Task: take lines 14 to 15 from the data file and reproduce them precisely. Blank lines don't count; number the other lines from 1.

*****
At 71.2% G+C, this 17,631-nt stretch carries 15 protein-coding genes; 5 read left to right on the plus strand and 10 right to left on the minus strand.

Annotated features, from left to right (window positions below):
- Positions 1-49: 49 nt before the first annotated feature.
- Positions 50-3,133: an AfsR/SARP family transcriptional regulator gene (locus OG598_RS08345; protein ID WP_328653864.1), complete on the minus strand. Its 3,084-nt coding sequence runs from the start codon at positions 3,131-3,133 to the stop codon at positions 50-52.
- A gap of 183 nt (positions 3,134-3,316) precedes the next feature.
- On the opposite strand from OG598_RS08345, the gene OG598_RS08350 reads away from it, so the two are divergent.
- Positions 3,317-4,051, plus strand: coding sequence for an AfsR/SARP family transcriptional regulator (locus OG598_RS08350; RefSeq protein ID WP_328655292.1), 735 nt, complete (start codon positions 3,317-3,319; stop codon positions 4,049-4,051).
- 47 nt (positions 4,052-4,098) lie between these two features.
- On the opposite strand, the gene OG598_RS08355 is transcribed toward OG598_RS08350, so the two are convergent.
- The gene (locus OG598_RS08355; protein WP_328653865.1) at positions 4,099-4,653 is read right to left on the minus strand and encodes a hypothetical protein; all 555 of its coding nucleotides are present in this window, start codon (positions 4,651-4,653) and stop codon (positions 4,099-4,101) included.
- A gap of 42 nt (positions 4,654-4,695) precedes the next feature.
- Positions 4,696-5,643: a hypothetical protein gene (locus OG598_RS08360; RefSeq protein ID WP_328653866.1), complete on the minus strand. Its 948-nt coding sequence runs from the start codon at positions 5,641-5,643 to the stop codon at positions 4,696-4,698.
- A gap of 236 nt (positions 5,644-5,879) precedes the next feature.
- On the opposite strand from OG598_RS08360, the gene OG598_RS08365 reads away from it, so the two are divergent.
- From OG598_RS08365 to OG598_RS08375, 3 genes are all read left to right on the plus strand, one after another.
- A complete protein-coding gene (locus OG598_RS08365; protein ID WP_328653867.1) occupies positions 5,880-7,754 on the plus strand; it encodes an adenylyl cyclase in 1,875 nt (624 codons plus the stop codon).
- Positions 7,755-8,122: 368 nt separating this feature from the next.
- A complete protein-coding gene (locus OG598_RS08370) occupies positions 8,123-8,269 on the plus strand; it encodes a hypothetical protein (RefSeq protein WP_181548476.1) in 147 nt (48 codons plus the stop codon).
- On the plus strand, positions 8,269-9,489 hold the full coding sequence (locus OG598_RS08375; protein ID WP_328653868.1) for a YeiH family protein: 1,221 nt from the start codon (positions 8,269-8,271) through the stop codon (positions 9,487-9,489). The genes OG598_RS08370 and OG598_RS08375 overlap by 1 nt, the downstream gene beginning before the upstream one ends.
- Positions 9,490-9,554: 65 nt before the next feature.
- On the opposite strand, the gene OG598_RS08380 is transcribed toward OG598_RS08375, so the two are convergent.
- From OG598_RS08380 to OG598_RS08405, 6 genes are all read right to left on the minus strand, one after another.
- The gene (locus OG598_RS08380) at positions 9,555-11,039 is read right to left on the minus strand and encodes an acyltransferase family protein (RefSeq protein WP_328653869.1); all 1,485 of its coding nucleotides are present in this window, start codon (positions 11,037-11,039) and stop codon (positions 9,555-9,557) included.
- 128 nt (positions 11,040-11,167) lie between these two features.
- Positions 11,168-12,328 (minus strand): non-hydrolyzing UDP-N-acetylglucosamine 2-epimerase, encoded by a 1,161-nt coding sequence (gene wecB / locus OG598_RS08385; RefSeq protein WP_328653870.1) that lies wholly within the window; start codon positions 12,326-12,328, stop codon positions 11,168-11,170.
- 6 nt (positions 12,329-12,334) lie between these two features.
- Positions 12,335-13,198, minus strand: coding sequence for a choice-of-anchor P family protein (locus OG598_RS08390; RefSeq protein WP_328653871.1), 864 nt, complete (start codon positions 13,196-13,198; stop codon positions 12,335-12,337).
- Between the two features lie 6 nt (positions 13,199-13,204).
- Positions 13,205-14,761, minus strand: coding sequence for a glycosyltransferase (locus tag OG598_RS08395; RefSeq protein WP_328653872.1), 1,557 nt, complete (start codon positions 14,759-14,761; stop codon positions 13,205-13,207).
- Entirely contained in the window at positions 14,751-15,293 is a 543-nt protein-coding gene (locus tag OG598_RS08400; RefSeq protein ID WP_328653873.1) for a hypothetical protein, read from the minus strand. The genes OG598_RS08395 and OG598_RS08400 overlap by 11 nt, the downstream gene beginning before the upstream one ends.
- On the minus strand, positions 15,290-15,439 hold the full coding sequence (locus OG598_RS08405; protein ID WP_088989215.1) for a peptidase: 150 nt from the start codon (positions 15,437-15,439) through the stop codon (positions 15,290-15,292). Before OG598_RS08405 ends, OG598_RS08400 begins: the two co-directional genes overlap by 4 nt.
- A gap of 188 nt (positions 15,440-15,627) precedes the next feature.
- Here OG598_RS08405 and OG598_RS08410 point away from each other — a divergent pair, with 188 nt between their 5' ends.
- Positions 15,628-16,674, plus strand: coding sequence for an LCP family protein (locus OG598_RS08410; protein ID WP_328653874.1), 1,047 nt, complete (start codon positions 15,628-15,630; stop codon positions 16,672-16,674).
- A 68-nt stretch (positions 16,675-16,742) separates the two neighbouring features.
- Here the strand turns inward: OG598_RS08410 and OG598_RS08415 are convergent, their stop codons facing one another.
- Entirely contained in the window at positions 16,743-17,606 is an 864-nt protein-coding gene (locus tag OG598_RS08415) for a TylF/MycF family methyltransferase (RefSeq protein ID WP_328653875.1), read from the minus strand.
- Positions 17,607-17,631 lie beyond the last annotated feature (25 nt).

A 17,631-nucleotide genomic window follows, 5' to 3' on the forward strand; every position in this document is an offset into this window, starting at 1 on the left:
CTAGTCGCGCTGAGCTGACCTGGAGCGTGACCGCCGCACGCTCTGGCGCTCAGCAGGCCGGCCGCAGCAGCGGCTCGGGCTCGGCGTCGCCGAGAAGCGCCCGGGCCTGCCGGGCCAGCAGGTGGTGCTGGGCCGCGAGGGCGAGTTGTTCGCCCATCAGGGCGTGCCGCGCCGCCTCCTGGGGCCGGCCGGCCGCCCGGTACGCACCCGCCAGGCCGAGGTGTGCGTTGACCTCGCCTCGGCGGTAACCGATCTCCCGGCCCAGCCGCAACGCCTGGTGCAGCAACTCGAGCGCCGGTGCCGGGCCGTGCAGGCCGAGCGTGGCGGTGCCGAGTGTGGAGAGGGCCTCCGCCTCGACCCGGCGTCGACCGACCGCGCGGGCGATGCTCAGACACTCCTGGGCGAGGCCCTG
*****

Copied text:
- On the opposite strand from OG598_RS08360, the gene OG598_RS08365 reads away from it, so the two are divergent.
- From OG598_RS08365 to OG598_RS08375, 3 genes are all read left to right on the plus strand, one after another.